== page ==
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Cluster of Excellence EXC 2052 - "Africa Multiple: reconfiguring African Studies"

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The Cluster’s Stance on Racism and Black Lives Matter


The Academic Committee of the Africa Multiple Cluster of Excellence, in its capacity as the Cluster’s highest decision-making body, has released the following statement to clarify its stance on racism and the Black Lives Matter movement. The statement is the result of extensive discussion among the members of the Africa Multiple Cluster.

As scholars committed to the reconfiguration of African Studies, we are troubled by the most recent manifestations of anti-Black racism and white supremacy in the United States, whether in the form of lethal police brutality or the disproportionate losses of African American lives in the course of the Covid-19 outbreak.

Moreover, we are deeply concerned by racism more broadly as constituting global realities in all its facets, both historically and in the present. We stand firmly with the struggle for justice and equality of Black people and people of African Descent, whether in the US, Germany, or elsewhere on the globe. Black Lives Matter!

However, physical violence is only the tip of the iceberg. Racism dehumanizes People of Color and Black people in particular, exposing them to structural and discursive modes of discrimination. Systemic inequalities are evident in the lack of institutional representation, and they also permeate academia and knowledge production, as reflected, for instance, in the frequent marginalization of scholars of Color in Germany and elsewhere in the Global North.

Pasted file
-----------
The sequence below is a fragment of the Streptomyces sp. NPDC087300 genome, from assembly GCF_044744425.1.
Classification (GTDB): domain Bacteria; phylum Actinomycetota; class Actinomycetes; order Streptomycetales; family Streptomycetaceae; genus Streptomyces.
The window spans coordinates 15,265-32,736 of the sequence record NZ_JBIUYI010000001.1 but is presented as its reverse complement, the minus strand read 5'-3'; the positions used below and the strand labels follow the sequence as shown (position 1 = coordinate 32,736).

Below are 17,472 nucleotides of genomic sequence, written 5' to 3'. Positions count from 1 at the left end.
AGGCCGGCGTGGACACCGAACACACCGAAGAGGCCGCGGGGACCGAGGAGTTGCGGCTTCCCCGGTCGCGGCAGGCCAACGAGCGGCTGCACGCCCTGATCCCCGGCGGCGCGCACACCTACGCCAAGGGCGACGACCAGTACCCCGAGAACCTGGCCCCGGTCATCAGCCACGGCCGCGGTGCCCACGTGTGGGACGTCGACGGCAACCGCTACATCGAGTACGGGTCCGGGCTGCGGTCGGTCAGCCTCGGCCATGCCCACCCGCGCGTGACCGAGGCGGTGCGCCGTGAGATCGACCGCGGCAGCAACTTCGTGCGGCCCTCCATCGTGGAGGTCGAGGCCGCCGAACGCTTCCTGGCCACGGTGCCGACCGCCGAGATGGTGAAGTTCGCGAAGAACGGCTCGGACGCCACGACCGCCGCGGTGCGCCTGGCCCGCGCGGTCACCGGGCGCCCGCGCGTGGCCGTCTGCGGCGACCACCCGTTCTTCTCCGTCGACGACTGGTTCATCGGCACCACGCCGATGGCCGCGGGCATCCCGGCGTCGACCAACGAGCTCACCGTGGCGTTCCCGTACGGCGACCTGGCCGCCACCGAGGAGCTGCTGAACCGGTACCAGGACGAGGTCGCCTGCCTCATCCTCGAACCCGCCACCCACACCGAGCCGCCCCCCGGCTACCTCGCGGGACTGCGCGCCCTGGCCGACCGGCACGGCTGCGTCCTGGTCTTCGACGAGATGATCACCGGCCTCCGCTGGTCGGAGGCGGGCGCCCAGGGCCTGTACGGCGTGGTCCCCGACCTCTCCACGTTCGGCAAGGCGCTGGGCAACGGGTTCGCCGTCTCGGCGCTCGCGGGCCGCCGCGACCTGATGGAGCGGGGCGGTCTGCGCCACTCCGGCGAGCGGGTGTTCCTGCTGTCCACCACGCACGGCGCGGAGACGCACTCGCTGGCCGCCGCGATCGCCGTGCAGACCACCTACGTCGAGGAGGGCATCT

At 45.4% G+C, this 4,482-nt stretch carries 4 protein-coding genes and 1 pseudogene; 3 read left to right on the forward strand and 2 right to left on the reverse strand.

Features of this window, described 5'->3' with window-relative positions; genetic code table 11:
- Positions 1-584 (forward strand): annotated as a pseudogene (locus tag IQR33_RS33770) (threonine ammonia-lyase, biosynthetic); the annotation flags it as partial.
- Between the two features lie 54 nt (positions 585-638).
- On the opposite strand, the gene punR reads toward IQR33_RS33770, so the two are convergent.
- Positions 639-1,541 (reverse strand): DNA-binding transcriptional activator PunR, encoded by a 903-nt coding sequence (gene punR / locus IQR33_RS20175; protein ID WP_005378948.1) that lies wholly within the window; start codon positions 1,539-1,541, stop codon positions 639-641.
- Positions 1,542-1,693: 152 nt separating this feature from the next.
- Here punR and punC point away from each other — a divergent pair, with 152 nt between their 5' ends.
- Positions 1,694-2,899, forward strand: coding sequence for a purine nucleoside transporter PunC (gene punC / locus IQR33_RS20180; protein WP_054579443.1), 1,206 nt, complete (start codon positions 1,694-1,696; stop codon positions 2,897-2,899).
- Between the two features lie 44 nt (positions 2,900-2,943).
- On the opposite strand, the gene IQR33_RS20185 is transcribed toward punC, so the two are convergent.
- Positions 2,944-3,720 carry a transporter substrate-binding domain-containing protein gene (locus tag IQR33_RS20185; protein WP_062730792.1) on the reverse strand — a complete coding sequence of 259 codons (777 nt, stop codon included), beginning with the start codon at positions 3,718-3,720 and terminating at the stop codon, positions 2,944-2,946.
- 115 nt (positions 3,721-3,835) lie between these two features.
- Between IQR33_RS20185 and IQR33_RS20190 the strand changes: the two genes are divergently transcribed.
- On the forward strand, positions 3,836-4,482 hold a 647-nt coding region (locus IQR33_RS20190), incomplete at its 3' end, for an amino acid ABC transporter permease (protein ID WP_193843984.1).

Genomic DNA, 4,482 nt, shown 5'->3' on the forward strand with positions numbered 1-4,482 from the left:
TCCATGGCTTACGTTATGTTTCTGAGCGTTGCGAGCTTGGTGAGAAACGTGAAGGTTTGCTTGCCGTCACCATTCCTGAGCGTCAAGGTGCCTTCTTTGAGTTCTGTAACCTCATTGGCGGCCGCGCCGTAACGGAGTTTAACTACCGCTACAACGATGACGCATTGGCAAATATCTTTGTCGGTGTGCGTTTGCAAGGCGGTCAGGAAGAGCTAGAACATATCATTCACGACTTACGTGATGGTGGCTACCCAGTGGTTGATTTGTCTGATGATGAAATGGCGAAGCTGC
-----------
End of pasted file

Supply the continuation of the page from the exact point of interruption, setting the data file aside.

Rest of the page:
As a transcontinental and transcultural network comprising more than 130 scholars from Germany and African countries (and including members and institutional partners in Europe, Africa, the Americas, and Asia), the Africa Multiple Cluster of Excellence is committed to make a difference on both the institutional and the epistemological levels. We propose to do this by:

  • systematically interrogating the history of our respective academic disciplines and their entanglements with colonialism and racist thought;
  • critically reflecting our own knowledge practices, including the theories and methods we use, the curricula we design, and the literature we cite;
  • engaging with decoloniality and theory from the South;
  • actively working towards changing discriminatory structures (especially those of us who represent predominantly white institutions);
  • living up to our responsibility as academics by speaking out in public whenever and wherever we can.

The work starts at our own doorsteps.

June 29, 2020
The Members of the Academic Committee, Africa Multiple Cluster of Excellence

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